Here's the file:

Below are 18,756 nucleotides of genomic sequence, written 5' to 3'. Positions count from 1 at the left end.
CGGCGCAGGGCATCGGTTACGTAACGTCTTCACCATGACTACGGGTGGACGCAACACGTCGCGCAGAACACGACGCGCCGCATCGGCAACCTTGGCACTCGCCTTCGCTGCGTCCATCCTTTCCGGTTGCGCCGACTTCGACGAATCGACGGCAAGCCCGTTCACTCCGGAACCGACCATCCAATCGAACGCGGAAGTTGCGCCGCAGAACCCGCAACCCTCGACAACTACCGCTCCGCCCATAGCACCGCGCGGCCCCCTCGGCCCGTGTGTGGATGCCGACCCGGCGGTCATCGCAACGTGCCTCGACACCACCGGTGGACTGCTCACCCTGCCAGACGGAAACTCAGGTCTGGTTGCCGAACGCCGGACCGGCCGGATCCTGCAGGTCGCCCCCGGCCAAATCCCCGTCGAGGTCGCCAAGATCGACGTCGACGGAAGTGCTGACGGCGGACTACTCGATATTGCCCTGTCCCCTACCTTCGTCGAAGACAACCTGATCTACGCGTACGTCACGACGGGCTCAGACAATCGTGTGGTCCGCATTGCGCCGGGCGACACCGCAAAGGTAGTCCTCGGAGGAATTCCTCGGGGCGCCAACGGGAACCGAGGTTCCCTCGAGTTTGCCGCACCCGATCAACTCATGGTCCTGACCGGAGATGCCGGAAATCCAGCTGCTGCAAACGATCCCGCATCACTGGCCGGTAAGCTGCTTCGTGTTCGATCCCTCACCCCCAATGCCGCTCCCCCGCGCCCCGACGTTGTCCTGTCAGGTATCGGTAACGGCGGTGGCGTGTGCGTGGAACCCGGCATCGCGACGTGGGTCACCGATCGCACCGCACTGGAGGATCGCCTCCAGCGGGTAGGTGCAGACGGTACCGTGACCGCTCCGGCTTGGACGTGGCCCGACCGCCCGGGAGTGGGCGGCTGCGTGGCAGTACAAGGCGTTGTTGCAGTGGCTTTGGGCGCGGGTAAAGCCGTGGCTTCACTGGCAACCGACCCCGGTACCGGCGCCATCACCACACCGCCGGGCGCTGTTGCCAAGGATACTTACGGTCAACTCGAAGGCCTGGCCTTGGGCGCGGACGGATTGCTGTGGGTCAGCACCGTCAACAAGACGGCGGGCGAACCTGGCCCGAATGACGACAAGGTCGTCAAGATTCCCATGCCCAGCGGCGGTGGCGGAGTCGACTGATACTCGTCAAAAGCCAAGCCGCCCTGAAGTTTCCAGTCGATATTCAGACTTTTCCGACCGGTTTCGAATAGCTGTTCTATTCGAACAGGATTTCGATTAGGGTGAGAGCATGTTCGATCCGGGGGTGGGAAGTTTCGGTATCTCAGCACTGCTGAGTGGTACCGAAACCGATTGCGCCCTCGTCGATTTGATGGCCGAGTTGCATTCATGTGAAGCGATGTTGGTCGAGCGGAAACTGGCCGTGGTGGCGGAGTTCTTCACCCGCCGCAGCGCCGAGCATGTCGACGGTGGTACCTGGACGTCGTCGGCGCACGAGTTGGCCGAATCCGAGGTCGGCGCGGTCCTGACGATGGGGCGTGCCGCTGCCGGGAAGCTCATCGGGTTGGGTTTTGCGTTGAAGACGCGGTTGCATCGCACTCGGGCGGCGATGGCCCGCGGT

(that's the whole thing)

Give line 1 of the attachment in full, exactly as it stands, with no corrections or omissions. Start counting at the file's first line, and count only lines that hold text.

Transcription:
Below are 18,756 nucleotides of genomic sequence, written 5' to 3'. Positions count from 1 at the left end.